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Keeping kids out of the heat
ECSO reminds drivers to check for kids when leaving vehicle
hot car 1
Effingham County Sheriffs Office Detective David Ehsanipoor shows a good spot to place a light-activated audio device. When the drivers door is opened and light hits the device, it emits a verbal reminder to check the rear seat for a child or pet. - photo by Photo by Paul Floeckher

A toddler’s death in Cobb County last week has brought attention again to the issue of children being left unattended in hot cars.

The boy’s death was initially attributed to heat stroke, though police say the investigation is ongoing and “much has changed about the circumstances leading up to the death of this 22-month-old since it was first reported,” according to media reports.

The father told investigators he forgot to drop off the child at a day care center and went to work, leaving the boy strapped into a car seat all day. If that is confirmed, he would be the eighth child in Georgia since 2010 to die of heat stroke in a car.

“Eight kids dead in four years in Georgia because they were left in hot cars — that’s eight too many,” said Effingham County Sheriff’s Office spokesman Detective David Ehsanipoor.

As the temperature consistently rises above 90 degrees and the heat index higher than 100 in the South Georgia summer, the ECSO is reminding that no length of time is safe for a child or pet to be left alone in a car.

The Sheriff’s Office is reiterating the “Look Again” campaign launched last month by Gov. Nathan Deal and other state leaders. Parents and child care providers are urged to check more than once that they’re not leaving a child unattended in a hot car.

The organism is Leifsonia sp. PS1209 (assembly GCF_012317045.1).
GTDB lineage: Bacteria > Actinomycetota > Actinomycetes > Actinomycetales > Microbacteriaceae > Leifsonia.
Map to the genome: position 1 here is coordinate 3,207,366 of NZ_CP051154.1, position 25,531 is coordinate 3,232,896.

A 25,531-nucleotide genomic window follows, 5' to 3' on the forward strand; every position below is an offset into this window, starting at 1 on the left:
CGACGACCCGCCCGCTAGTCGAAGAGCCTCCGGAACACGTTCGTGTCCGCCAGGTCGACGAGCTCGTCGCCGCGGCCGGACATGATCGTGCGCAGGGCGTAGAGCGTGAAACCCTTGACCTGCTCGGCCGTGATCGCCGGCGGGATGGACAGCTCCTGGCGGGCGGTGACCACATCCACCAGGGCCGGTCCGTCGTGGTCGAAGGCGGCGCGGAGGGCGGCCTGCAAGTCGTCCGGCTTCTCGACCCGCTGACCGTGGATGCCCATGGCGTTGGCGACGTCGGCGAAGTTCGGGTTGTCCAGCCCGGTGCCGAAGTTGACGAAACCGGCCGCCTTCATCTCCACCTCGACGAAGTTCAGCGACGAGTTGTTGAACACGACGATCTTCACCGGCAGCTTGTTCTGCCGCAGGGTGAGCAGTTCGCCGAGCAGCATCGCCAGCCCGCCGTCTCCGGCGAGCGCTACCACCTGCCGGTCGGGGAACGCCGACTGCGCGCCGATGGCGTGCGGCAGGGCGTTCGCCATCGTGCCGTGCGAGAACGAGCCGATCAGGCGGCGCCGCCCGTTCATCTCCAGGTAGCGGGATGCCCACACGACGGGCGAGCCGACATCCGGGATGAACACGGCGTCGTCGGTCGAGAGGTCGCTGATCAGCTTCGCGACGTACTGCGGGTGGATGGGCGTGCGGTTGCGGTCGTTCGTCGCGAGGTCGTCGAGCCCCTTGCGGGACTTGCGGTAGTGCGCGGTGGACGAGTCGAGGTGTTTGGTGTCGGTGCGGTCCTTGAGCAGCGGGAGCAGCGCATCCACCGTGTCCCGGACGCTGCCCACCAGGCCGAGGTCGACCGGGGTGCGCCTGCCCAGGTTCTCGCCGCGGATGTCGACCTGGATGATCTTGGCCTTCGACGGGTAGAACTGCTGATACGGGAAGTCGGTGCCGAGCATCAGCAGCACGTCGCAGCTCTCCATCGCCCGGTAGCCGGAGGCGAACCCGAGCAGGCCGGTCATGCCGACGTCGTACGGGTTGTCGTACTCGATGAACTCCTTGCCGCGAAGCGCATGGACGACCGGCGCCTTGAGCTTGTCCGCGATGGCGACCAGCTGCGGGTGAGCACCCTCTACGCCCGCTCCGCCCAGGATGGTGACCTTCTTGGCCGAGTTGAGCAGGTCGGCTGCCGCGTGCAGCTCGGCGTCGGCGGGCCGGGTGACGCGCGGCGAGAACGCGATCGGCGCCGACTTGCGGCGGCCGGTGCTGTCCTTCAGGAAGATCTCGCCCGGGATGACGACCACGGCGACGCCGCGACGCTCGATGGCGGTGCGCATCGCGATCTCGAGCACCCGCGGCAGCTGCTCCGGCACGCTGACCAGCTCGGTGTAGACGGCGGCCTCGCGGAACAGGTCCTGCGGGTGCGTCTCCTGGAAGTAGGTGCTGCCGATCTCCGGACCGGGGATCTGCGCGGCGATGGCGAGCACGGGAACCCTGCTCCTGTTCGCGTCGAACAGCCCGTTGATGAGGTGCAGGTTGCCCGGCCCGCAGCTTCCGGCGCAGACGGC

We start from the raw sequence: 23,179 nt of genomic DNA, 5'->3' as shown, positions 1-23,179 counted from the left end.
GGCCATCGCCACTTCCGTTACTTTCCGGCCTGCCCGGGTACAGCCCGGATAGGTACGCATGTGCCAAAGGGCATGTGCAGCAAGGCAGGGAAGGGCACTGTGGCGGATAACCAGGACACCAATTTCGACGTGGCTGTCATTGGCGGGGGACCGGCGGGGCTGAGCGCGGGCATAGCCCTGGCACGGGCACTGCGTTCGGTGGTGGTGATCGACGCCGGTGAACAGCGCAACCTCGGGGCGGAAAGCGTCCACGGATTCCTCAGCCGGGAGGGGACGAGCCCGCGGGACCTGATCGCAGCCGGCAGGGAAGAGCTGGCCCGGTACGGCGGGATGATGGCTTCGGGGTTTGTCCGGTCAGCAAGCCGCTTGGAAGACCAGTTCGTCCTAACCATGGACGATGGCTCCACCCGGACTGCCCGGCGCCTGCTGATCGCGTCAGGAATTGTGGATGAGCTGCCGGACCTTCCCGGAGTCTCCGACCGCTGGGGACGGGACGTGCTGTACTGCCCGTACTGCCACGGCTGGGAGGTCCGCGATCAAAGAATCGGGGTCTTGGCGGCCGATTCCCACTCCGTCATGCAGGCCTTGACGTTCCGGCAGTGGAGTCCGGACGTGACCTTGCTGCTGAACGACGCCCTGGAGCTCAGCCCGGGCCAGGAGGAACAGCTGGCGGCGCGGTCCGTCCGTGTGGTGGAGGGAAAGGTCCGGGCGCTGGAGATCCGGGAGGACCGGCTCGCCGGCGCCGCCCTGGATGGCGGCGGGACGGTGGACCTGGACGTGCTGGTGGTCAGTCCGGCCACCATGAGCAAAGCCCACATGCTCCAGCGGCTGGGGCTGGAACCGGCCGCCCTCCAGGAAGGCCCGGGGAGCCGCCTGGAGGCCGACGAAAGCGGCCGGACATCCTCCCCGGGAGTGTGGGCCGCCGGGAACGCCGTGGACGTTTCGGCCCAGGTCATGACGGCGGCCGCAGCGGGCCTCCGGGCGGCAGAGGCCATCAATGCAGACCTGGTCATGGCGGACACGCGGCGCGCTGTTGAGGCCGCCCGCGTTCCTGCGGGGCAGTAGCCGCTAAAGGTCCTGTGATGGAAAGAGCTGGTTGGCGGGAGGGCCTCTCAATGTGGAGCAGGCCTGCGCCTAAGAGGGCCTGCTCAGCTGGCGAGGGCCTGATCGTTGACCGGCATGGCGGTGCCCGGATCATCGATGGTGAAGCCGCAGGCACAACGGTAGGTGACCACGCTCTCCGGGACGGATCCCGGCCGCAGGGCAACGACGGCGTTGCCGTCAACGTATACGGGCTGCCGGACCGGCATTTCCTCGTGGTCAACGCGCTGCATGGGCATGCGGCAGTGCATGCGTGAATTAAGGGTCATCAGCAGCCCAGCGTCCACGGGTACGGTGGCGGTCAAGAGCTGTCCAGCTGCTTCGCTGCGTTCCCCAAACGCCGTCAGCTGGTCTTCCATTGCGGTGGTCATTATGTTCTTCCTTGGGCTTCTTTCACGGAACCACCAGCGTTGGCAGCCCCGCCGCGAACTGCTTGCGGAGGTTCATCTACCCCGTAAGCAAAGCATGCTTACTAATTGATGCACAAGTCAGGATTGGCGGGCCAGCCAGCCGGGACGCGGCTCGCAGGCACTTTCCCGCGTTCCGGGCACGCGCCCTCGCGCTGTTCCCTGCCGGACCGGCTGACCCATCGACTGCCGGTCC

“If we can save one kid’s life, then we definitely feel like we’ve succeeded,” Ehsanipoor said. “A kid or a pet can pass away in a car in a matter of minutes.”

Nationwide statistics of children who died of heat stroke indicate some were intentionally left in cars by an adult. However, the majority were reportedly “forgotten” by a caregiver — as implausible as that may sound.

“Nobody thinks it could really happen to them,” Ehsanipoor said. “I think most of us are of that mindset, ‘How could I leave a child or a pet in my car?’ But in reality, it does happen.”

For an added safety measure, products are available on the market to remind drivers that a child is in the car. As an example, Ehsanipoor demonstrated one called Bee-Alert.

Bee-Alert, sold online by the manufacturer for $14.95, is a light-activated audio device. When the driver’s door is opened and light hits the device, it emits a verbal reminder to check the rear seat for a child or pet.

The recorded voice states, “Child alert, child alert, check car seat, check car seat,” and then repeats the message.

“It’s a simple device that could save a life potentially,” Ehsanipoor said. “We’re not telling everybody to go out and buy these things. We’re just letting the public know that there are products out there, if you just want to be very sure.”

The ECSO receives “about a dozen to two dozen calls a summer” about children in hot cars, according to Ehsanipoor. The majority, though, are from people who accidentally locked their keys in the car.

Ehsanipoor emphasized, “That’s not against the law.” He encourages people not to hesitate to call for help if that happens.

“You will not get in trouble if you accidentally lock your keys in your car and your child or your pet is in the car,” he said. “We will come to you, and we will do what we need to do to get your child or your pet out of the car.”

Another factor in some heat stroke deaths is children playing in unattended vehicles. That has become more common as an increasing number of people use keyless remotes to lock and unlock their cars.

“How many times do we get out of our car, and as we’re walking inside, not looking behind us, we click our lock button?” Ehsanipoor said. “In that small amount of time, a child can get in your car. You hit the lock button and you don’t even know a child is locked in that car.”